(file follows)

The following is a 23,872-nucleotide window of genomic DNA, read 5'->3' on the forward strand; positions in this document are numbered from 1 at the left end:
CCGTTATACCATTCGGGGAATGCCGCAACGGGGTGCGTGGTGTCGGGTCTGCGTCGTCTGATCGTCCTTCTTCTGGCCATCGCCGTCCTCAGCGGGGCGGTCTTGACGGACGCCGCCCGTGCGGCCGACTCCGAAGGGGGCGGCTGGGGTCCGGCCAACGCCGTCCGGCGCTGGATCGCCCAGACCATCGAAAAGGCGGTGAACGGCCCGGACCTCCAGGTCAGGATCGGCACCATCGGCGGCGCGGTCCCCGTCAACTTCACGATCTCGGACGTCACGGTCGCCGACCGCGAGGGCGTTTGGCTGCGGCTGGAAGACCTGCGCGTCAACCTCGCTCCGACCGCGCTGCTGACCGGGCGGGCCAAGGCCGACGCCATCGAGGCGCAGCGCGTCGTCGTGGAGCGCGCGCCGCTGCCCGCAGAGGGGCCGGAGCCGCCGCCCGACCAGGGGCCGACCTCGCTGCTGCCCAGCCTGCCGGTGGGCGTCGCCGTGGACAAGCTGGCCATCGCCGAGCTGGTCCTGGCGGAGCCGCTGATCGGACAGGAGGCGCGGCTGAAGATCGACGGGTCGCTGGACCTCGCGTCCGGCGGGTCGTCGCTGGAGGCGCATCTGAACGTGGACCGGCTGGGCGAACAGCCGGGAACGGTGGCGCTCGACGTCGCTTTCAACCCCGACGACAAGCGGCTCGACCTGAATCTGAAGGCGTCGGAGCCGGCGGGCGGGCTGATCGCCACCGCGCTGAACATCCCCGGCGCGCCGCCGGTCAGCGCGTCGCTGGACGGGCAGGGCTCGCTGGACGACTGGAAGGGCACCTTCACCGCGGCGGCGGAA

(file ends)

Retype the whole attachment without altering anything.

The following is a 23,872-nucleotide window of genomic DNA, read 5'->3' on the forward strand; positions in this document are numbered from 1 at the left end:
CCGTTATACCATTCGGGGAATGCCGCAACGGGGTGCGTGGTGTCGGGTCTGCGTCGTCTGATCGTCCTTCTTCTGGCCATCGCCGTCCTCAGCGGGGCGGTCTTGACGGACGCCGCCCGTGCGGCCGACTCCGAAGGGGGCGGCTGGGGTCCGGCCAACGCCGTCCGGCGCTGGATCGCCCAGACCATCGAAAAGGCGGTGAACGGCCCGGACCTCCAGGTCAGGATCGGCACCATCGGCGGCGCGGTCCCCGTCAACTTCACGATCTCGGACGTCACGGTCGCCGACCGCGAGGGCGTTTGGCTGCGGCTGGAAGACCTGCGCGTCAACCTCGCTCCGACCGCGCTGCTGACCGGGCGGGCCAAGGCCGACGCCATCGAGGCGCAGCGCGTCGTCGTGGAGCGCGCGCCGCTGCCCGCAGAGGGGCCGGAGCCGCCGCCCGACCAGGGGCCGACCTCGCTGCTGCCCAGCCTGCCGGTGGGCGTCGCCGTGGACAAGCTGGCCATCGCCGAGCTGGTCCTGGCGGAGCCGCTGATCGGACAGGAGGCGCGGCTGAAGATCGACGGGTCGCTGGACCTCGCGTCCGGCGGGTCGTCGCTGGAGGCGCATCTGAACGTGGACCGGCTGGGCGAACAGCCGGGAACGGTGGCGCTCGACGTCGCTTTCAACCCCGACGACAAGCGGCTCGACCTGAATCTGAAGGCGTCGGAGCCGGCGGGCGGGCTGATCGCCACCGCGCTGAACATCCCCGGCGCGCCGCCGGTCAGCGCGTCGCTGGACGGGCAGGGCTCGCTGGACGACTGGAAGGGCACCTTCACCGCGGCGGCGGAA